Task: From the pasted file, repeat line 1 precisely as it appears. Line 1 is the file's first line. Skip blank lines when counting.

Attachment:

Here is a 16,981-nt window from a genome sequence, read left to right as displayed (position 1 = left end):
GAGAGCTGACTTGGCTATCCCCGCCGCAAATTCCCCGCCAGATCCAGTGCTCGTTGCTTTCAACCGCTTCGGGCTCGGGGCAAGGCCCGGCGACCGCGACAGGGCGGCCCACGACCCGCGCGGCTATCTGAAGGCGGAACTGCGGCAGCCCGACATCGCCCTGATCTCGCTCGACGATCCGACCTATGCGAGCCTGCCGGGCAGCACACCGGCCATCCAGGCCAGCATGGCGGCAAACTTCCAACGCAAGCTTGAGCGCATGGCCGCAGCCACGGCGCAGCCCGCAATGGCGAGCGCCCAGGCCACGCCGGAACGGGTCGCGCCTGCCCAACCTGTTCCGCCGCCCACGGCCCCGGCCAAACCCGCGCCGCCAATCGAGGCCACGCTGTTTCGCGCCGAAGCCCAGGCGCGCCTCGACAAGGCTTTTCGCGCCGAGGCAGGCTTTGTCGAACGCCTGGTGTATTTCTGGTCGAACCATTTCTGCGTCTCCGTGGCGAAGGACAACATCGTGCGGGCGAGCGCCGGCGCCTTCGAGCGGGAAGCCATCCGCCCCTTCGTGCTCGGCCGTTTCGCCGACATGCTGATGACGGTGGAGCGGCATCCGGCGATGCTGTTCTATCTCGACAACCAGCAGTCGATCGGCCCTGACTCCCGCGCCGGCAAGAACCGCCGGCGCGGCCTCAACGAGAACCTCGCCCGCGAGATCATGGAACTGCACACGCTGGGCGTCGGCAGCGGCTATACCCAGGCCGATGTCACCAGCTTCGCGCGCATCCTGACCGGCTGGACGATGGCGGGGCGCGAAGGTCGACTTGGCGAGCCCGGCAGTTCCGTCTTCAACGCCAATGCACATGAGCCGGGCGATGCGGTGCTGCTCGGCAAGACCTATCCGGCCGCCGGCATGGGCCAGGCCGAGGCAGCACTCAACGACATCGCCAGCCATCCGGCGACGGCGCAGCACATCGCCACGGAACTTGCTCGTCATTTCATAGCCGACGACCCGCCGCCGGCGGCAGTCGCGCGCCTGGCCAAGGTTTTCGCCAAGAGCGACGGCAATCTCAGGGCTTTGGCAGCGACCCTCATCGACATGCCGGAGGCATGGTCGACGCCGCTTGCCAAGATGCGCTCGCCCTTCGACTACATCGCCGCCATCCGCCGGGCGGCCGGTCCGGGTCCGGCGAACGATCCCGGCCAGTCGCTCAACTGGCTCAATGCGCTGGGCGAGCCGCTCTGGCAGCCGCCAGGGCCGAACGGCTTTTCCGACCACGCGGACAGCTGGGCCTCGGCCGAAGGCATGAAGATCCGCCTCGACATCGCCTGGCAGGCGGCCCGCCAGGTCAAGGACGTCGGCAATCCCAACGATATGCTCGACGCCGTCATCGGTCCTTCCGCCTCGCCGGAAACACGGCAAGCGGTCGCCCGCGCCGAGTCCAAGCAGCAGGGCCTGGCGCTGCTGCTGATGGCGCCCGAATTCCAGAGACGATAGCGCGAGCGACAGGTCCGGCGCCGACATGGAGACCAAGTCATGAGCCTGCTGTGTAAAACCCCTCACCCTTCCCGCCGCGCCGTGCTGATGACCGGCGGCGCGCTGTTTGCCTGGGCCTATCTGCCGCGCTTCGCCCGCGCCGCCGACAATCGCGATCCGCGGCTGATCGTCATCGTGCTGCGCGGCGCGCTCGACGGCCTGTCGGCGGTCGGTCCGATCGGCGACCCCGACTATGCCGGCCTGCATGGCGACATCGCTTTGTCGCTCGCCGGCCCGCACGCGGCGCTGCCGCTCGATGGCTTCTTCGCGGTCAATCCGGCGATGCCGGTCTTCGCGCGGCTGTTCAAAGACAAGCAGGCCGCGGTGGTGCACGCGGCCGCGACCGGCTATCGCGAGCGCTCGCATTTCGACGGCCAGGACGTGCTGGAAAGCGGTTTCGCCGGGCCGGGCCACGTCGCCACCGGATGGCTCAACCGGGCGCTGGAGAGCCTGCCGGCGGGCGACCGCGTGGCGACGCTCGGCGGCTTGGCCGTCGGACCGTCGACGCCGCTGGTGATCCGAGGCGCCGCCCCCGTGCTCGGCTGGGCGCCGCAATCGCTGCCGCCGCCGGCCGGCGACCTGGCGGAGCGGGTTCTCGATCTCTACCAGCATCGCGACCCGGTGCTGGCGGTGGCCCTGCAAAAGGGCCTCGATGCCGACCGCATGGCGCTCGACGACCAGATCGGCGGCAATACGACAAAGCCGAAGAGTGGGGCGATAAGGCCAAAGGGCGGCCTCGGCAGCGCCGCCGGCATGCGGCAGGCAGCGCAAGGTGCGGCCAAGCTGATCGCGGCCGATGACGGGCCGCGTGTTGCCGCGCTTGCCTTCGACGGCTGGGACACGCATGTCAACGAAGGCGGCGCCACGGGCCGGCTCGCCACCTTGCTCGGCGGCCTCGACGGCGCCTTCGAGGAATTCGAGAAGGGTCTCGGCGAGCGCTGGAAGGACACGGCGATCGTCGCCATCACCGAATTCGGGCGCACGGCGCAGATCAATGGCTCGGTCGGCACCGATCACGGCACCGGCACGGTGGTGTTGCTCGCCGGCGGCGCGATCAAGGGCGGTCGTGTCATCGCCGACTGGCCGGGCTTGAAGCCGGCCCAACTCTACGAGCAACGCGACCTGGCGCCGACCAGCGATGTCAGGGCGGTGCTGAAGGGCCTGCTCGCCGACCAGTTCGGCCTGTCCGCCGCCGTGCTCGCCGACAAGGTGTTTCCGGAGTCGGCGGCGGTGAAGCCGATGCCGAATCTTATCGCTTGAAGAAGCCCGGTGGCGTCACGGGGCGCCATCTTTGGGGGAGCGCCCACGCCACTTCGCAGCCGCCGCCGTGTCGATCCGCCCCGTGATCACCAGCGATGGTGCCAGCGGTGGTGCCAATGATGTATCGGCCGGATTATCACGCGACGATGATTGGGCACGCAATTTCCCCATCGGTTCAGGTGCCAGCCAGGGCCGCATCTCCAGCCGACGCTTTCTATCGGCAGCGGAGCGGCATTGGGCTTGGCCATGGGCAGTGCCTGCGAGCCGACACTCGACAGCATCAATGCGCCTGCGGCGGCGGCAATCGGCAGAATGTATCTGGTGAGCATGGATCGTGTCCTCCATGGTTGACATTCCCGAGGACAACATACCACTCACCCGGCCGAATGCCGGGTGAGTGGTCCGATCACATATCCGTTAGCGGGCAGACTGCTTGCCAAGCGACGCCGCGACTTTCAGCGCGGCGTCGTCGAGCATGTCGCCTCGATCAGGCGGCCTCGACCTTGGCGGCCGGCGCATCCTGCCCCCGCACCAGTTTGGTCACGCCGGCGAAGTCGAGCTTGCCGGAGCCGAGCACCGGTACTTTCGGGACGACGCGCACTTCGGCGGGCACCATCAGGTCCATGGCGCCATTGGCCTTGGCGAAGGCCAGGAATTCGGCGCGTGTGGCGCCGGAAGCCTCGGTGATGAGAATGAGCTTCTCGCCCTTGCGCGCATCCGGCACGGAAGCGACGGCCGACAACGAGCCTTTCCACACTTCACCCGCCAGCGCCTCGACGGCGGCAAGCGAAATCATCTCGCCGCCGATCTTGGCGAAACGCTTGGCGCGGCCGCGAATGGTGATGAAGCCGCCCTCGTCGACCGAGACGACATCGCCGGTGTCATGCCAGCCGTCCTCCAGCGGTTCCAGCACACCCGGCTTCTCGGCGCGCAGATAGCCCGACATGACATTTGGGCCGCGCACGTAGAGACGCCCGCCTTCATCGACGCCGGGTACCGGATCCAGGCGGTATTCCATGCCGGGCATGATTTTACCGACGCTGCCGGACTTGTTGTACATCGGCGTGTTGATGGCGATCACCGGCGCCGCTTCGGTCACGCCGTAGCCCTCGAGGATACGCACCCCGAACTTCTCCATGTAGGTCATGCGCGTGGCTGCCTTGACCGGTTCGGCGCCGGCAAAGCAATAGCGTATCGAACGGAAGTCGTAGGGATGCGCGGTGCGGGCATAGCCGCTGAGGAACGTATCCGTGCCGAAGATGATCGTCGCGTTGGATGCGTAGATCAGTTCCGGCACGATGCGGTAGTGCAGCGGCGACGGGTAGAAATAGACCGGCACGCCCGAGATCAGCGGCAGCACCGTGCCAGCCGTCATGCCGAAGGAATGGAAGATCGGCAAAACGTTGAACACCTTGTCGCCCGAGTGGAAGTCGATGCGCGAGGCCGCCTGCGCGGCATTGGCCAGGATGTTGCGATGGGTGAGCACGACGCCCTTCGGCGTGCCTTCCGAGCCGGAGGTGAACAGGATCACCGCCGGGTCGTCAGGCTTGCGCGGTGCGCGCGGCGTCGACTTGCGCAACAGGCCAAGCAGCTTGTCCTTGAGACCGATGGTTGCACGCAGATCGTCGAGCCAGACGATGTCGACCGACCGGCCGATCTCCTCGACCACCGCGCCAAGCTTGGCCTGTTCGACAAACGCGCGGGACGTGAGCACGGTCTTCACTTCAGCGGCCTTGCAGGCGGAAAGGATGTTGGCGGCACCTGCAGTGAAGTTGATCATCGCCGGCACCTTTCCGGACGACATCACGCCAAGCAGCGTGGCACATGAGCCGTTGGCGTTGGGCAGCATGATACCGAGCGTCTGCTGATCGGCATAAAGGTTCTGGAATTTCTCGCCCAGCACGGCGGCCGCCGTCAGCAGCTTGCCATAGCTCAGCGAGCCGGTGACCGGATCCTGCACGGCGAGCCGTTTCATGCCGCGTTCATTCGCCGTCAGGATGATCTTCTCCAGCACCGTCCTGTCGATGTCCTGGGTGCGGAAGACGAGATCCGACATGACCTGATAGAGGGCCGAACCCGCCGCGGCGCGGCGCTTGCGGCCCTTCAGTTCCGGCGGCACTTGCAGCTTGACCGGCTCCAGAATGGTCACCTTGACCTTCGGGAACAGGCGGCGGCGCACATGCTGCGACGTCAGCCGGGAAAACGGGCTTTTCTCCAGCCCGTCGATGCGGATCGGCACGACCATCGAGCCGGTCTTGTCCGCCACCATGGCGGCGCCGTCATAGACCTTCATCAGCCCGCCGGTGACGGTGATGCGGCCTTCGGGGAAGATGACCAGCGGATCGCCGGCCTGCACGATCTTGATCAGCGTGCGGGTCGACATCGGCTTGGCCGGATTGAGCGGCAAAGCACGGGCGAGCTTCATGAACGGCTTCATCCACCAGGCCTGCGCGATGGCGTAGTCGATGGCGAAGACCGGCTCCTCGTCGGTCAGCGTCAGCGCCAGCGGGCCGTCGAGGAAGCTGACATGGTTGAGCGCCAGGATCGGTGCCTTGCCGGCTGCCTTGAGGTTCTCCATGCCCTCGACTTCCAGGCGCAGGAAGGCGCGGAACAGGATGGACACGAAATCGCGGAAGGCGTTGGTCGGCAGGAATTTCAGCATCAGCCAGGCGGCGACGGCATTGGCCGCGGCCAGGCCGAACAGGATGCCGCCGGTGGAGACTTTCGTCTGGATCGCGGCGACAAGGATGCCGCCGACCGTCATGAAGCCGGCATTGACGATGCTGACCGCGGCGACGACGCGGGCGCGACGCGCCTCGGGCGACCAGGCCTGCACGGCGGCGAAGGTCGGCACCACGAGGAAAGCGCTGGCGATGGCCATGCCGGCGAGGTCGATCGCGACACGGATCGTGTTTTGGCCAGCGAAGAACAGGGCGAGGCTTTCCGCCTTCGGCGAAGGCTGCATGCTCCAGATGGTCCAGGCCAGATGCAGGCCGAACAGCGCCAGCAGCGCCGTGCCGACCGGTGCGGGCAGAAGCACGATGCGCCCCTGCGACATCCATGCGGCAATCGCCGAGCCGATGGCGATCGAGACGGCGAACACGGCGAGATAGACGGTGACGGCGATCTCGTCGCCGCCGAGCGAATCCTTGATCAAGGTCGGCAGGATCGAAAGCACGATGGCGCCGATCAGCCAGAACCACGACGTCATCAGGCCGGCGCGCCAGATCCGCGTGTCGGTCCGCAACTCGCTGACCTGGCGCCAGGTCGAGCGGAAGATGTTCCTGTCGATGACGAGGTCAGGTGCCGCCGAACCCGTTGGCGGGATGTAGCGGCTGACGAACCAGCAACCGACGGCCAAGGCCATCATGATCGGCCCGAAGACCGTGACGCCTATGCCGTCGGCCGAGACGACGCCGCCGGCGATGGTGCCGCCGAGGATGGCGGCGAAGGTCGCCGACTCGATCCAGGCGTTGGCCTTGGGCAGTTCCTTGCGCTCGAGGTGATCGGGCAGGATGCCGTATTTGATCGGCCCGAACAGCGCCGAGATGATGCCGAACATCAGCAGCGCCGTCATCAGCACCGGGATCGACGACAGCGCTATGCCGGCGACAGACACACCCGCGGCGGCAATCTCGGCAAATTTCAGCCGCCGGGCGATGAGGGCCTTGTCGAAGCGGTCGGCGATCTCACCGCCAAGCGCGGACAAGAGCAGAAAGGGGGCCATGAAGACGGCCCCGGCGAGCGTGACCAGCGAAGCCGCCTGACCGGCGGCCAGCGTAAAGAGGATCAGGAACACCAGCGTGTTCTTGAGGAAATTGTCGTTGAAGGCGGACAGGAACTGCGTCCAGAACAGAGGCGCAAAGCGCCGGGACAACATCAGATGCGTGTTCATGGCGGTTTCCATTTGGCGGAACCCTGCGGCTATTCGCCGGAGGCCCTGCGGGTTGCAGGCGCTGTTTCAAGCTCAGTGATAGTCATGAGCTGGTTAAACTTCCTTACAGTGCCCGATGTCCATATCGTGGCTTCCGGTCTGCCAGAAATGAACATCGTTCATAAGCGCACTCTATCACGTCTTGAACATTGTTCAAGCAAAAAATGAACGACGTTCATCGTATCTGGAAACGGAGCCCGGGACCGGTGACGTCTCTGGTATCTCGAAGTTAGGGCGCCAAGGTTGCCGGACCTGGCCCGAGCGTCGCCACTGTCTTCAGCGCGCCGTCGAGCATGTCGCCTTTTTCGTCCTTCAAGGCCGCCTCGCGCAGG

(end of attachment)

Here is a 16,981-nt window from a genome sequence, read left to right as displayed (position 1 = left end):